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ORIGINAL ARTICLE
Year : 2017  |  Volume : 130  |  Issue : 20  |  Page : 2423-2428

Clinical Profile and Significance of Mucocutaneous Lesions of Primary Sjögren's Syndrome: A Large Cross-sectional Study with 874 Patients


1 Department of Traditional Chinese Medicine, Peking Union Medical College Hospital, Chinese Academy of Medical Sciences and Peking Union Medical College, Beijing 100730, China
2 Department of Traditional Chinese Medicine, Peking Union Medical College, Beijing 100730, China
3 Department of Dermatology, Peking Union Medical College Hospital, Chinese Academy of Medical Sciences and Peking Union Medical College, Beijing 100730, China
4 Department of Rheumatology, Peking University First Hospital, Beijing 100034, China

Correspondence Address:
Zhen-Hua Dong
Department of Traditional Chinese Medicine, Peking Union Medical College Hospital, Chinese Academy of Medical Sciences and Peking Union Medical College, Beijing 100730
China
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Source of Support: None, Conflict of Interest: None


DOI: 10.4103/0366-6999.216403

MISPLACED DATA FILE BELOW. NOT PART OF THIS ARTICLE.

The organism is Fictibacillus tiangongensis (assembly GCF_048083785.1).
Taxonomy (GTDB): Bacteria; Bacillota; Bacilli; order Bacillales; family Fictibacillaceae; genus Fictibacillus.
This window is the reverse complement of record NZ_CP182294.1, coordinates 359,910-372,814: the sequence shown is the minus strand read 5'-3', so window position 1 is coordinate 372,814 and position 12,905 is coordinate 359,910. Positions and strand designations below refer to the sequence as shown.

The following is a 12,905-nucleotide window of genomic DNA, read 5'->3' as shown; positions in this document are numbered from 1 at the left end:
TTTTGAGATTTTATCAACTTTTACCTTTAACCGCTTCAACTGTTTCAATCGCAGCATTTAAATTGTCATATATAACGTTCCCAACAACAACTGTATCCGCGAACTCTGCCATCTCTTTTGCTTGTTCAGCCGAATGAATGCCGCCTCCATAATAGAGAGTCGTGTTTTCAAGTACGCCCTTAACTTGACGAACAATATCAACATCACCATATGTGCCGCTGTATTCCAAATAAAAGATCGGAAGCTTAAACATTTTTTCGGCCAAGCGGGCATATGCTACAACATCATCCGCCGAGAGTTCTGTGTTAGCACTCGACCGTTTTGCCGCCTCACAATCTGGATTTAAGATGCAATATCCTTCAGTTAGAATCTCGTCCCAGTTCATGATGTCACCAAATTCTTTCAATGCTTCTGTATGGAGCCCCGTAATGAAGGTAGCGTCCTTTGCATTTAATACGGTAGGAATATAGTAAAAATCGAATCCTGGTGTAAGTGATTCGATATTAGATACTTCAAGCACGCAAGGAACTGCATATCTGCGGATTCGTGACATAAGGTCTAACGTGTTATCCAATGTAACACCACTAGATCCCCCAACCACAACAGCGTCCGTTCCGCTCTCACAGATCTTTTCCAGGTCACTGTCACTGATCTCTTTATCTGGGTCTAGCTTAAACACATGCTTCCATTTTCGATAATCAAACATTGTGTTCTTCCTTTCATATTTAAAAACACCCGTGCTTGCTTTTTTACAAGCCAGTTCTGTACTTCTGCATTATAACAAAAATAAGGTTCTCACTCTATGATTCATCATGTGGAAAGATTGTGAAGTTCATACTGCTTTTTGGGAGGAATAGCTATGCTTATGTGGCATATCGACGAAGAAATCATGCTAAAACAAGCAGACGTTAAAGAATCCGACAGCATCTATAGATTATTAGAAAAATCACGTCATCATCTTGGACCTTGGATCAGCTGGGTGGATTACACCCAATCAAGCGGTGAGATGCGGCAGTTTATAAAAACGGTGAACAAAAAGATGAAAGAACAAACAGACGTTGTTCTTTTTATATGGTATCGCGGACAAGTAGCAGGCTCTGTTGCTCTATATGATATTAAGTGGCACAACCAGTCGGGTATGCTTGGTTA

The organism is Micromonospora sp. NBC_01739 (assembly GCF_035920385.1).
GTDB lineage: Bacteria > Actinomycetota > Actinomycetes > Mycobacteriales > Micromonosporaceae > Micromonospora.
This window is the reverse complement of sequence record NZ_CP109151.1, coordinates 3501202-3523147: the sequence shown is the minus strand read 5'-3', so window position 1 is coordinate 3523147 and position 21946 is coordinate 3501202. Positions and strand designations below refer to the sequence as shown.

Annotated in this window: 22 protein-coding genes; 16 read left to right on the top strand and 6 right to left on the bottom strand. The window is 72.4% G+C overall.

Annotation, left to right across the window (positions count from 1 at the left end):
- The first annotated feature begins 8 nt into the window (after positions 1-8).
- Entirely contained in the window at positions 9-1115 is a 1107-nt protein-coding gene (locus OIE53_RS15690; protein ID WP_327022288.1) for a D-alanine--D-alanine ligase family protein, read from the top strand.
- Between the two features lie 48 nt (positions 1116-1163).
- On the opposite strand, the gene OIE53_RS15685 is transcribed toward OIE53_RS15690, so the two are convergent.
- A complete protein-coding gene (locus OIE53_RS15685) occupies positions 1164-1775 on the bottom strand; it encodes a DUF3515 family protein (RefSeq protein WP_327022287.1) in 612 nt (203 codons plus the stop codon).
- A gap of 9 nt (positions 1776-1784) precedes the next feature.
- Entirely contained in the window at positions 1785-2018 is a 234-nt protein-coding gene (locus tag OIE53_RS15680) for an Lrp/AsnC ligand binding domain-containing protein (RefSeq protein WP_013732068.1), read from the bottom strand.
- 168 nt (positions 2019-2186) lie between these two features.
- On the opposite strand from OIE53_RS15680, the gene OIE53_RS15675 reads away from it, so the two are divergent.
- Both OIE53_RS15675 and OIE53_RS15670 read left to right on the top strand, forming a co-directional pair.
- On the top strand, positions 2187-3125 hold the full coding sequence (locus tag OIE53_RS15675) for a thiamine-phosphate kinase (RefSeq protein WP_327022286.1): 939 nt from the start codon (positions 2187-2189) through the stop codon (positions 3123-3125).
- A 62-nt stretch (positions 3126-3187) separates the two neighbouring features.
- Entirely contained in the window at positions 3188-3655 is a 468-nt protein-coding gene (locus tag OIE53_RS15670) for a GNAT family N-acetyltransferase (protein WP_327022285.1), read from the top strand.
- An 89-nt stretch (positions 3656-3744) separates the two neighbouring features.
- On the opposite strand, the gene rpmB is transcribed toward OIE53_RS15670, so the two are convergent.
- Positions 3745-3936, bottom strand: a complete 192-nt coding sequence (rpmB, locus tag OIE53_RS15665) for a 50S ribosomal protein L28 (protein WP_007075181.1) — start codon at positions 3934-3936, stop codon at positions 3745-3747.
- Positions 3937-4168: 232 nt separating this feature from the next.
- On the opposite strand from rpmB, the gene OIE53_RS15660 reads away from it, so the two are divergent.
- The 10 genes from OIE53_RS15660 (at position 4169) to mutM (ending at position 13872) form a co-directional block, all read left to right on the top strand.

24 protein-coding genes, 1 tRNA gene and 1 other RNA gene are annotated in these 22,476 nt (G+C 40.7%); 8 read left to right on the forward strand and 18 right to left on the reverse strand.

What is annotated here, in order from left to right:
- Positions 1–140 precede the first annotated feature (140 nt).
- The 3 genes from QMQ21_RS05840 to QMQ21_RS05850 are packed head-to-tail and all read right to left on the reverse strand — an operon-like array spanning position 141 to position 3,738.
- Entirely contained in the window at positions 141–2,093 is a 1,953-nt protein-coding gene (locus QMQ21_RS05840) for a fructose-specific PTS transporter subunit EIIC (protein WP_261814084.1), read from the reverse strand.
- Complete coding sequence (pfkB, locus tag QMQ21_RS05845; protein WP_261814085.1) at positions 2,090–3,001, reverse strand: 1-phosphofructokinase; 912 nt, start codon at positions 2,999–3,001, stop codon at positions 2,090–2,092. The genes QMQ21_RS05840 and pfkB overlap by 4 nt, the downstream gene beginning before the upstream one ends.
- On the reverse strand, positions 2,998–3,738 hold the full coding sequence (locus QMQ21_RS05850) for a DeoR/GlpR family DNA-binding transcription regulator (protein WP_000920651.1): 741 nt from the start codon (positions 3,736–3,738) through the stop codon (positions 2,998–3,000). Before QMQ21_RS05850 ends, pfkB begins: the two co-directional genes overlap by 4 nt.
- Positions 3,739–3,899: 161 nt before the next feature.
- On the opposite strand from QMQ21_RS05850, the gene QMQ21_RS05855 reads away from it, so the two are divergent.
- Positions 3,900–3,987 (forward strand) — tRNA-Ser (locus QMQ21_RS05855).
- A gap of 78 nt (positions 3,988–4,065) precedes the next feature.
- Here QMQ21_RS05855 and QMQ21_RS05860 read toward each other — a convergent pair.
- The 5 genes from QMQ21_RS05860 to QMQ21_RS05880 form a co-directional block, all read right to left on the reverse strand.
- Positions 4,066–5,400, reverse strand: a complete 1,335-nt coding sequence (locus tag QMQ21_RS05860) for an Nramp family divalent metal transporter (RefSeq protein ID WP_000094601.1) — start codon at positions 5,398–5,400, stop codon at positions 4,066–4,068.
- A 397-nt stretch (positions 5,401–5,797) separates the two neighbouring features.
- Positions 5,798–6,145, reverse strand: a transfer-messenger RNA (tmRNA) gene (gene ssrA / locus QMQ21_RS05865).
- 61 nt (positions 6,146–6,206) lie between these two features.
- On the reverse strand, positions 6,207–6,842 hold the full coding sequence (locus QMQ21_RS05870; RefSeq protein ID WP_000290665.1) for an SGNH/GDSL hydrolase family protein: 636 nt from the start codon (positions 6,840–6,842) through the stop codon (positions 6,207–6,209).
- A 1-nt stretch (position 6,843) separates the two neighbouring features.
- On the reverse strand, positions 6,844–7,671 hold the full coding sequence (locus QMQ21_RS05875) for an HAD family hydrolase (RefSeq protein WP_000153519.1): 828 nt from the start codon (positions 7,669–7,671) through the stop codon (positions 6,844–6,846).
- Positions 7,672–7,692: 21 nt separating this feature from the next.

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Background: Mucocutaneous lesions are common features of primary Sjögren's syndrome (pSS), but only a few studies have focused on them. To demonstrate the profile of mucocutaneous lesions of pSS and further explore their potential clinical significance, we performed a cross-sectional study on 874 patients. Methods: Demographic data, clinical manifestations, and laboratory results of 874 pSS patients were collected. Patients were divided into two groups according to the presence of mucocutaneous lesions. Differences in primary symptoms and systemic impairments between the two groups were analyzed. Results of laboratory tests were also compared after excluding those who had taken corticosteroid from both groups. One-year follow-up was done, and occurrences of various new complications were compared. Results: Among the 874 pSS patients, 181 patients had mucocutaneous lesions, accounting for 20.7%. Multiple mucocutaneous manifestations were displayed, and the top four most common types of lesions were purpuric eruptions (39.8%), urticaria (23.8%), Raynaud's phenomenon (14.9%), and angular stomatitis (9.9%). Incidences of pulmonary interstitial fibrosis, pulmonary bullae, leukopenia, and anemia were significantly higher among patients with mucocutaneous lesions (P < 0.05). Increase in IgG and decrease in C4 among patients with mucocutaneous lesions displayed statistical significance after excluding patients from both groups who had taken corticosteroid (P < 0.05). After one-year follow-up, patients with mucocutaneous lesions presented a slightly higher incidence of new complications compared to those without. Conclusions: Mucocutaneous manifestations of pSS patients were common and diverse. Patients with mucocutaneous manifestations had more systemic damages, higher level of IgG, and lower level of serum C4, suggesting a higher activity of the primary disease.


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